An iPad is basically a screen you hold in your hands, so the screen quality is important, and Apple didn’t skimp on this one. First of all, it’s plenty bright. Apple says it tops out at 500 nits, thanks to a stronger backlight, which is the same brightness as the 9.7-inch iPad Pro, and 25 percent brighter than the iPad Air 2. It can still be tricky to see in the very brightest sunlight, but overall you can notice the improvement.
The 9.7-inch iPad Pro has the P3 color gamut as well as SRGB, and iOS manages the colors so you always see the most accurate image. The same iPad Pro also has True Tone, which further adjusts the display to match the color temperature of the room’s lighting. This new iPad has neither of those: no True Tone (although it does have Night Shift), and just SRGB color. But since those features are available on the higher-end tablet, it makes sense to cut them from the lower-cost model—they’re nice-to-haves, not need-to-haves, and I haven’t missed them when using the new iPad in a variety of lighting situations.
The new iPad also lacks Apple Pencil support, the iPad Pro’s four-speaker setup, as well as the Smart Connector. Again, I don’t miss them much. The iPad gets loud enough to watch movies and TV and enjoy music without relying on headphones or a Bluetooth speaker, even if the sound doesn’t have all the gravitas of the iPad Pro’s. Yes, it has a headphone jack, and let’s pray that iPads always will.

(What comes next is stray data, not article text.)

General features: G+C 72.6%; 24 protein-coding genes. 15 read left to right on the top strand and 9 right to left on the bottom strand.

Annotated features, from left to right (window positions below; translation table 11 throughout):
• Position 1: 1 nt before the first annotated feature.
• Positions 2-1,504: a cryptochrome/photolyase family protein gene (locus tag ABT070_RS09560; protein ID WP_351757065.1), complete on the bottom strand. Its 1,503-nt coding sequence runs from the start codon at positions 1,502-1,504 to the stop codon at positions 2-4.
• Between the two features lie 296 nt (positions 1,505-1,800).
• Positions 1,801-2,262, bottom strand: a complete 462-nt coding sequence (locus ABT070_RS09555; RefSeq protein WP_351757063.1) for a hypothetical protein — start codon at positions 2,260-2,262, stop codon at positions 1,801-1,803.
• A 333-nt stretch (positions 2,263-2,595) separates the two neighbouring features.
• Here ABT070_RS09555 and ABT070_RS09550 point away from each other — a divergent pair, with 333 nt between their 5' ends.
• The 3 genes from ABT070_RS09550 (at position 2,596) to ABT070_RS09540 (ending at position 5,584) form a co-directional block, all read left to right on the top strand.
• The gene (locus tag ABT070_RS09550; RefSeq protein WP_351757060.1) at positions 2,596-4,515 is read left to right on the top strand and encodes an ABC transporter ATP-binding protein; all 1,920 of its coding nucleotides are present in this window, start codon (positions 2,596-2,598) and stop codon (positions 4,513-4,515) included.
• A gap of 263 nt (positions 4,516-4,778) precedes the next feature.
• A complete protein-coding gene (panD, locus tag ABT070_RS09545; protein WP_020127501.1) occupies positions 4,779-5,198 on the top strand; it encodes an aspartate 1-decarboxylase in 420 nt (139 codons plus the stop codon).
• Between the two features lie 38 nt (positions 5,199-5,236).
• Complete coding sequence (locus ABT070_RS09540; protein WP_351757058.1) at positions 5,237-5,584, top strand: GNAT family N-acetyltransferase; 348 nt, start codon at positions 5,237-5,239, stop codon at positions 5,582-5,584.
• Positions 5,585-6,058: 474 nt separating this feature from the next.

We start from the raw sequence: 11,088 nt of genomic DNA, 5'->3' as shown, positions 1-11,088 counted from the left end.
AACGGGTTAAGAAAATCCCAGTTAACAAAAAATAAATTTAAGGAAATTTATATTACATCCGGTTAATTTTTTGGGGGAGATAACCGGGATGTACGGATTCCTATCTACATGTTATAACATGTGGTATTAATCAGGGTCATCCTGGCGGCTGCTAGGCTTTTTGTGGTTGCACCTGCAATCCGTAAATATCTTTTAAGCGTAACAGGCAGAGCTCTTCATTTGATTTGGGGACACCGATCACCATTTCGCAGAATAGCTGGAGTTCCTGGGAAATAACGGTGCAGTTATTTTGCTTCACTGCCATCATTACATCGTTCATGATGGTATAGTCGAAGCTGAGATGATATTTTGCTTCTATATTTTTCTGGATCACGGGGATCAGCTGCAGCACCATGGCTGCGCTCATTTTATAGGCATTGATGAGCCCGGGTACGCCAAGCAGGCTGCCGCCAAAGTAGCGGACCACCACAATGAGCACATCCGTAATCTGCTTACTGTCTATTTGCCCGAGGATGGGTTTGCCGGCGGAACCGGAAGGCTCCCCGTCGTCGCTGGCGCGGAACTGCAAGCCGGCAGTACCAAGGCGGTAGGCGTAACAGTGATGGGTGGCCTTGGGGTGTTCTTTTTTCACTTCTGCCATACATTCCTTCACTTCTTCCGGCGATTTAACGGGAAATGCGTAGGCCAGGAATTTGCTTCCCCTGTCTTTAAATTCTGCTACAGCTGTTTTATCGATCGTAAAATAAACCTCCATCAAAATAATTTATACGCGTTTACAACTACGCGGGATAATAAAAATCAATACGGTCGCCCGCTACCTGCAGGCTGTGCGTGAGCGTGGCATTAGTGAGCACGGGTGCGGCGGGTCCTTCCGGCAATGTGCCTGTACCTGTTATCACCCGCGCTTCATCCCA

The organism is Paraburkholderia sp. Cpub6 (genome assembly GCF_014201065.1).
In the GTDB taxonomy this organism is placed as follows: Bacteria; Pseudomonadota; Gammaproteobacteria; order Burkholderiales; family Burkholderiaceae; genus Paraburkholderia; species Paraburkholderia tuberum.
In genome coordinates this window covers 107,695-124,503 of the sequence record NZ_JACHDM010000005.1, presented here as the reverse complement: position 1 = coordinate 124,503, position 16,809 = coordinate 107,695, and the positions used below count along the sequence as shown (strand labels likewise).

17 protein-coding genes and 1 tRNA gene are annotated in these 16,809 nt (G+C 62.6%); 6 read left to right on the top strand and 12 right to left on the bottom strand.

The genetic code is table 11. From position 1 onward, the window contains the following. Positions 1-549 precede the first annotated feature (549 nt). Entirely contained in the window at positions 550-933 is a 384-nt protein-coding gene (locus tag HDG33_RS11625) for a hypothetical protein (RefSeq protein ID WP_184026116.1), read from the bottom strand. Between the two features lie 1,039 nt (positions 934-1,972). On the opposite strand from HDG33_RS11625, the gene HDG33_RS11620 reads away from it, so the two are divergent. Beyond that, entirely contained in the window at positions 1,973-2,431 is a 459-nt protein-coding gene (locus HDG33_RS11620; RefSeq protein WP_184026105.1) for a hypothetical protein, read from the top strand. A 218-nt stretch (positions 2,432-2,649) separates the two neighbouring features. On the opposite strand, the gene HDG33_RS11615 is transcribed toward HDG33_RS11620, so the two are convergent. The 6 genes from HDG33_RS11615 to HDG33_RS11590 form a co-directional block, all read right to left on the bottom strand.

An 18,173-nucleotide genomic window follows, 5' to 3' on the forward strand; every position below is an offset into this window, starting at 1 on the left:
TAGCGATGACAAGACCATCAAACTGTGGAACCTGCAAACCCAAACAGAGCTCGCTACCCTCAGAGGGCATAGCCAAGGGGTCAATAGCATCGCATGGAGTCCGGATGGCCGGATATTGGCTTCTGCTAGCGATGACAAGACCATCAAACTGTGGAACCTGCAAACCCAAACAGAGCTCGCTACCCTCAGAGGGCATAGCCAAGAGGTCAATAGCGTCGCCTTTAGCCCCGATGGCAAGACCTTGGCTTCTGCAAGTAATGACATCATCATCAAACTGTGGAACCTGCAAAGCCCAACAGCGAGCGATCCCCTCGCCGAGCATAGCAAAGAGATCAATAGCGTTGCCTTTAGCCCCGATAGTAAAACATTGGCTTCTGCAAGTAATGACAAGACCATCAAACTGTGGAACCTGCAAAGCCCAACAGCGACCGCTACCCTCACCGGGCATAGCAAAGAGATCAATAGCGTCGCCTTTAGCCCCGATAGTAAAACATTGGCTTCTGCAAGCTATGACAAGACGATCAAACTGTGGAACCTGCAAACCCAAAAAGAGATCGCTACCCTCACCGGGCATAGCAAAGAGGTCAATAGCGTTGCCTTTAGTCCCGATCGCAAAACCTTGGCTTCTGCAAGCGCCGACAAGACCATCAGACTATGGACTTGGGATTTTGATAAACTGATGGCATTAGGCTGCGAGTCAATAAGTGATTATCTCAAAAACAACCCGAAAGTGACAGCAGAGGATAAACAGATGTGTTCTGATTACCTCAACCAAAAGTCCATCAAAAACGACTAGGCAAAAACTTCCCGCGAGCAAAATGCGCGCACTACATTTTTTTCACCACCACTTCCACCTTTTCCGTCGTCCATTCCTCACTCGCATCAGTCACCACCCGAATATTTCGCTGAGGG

Under the hood
The main reason the new iPad is nearly as good as the iPad Pro is how well it runs the thousands of iPad apps. The A9 chip is the third generation of the 64-bit A-series chips, and it also brings a better image signal processor and more accurate M9 motion coprocessor than the iPad Air 2’s A8X. Apple says the new chip is more battery efficient, plus the new iPad has a slightly larger battery than its predecessor. (The battery is 32.9 watt-hours, the same as the first iPad Air. The slimmer iPad Air 2 shaved the battery down to 27.6, and interestingly, the 9.7-inch iPad Pro’s battery is 27.9.) I had no trouble beating Apple’s 10-hour estimate consistently, with one video-streaming test stretching to 12 hours, 44 minutes.
The iPad starts up quickly, unlocks in a flash with the speedy Touch ID button, and runs heavy apps like Pixelmator, Lightroom, and GarageBand with no sweat. It scored 2251 in Geekbench 4.1’s single-core CPU test, and 4417 in the multicore CPU test, putting it right between the iPad Air 2 and the iPad Pro in terms of performance—right where you’d expect.
This iPad is great for families, schools, businesses looking for a point-of-sale system, and just anyone who wants a workhorse of an iPad without the bells and whistles of the more expensive iPad Pro. It’s everything great about the iPad at a lower cost to entry than ever, and if your kids are as nuts about the iPad as mine is, this is the one to get them.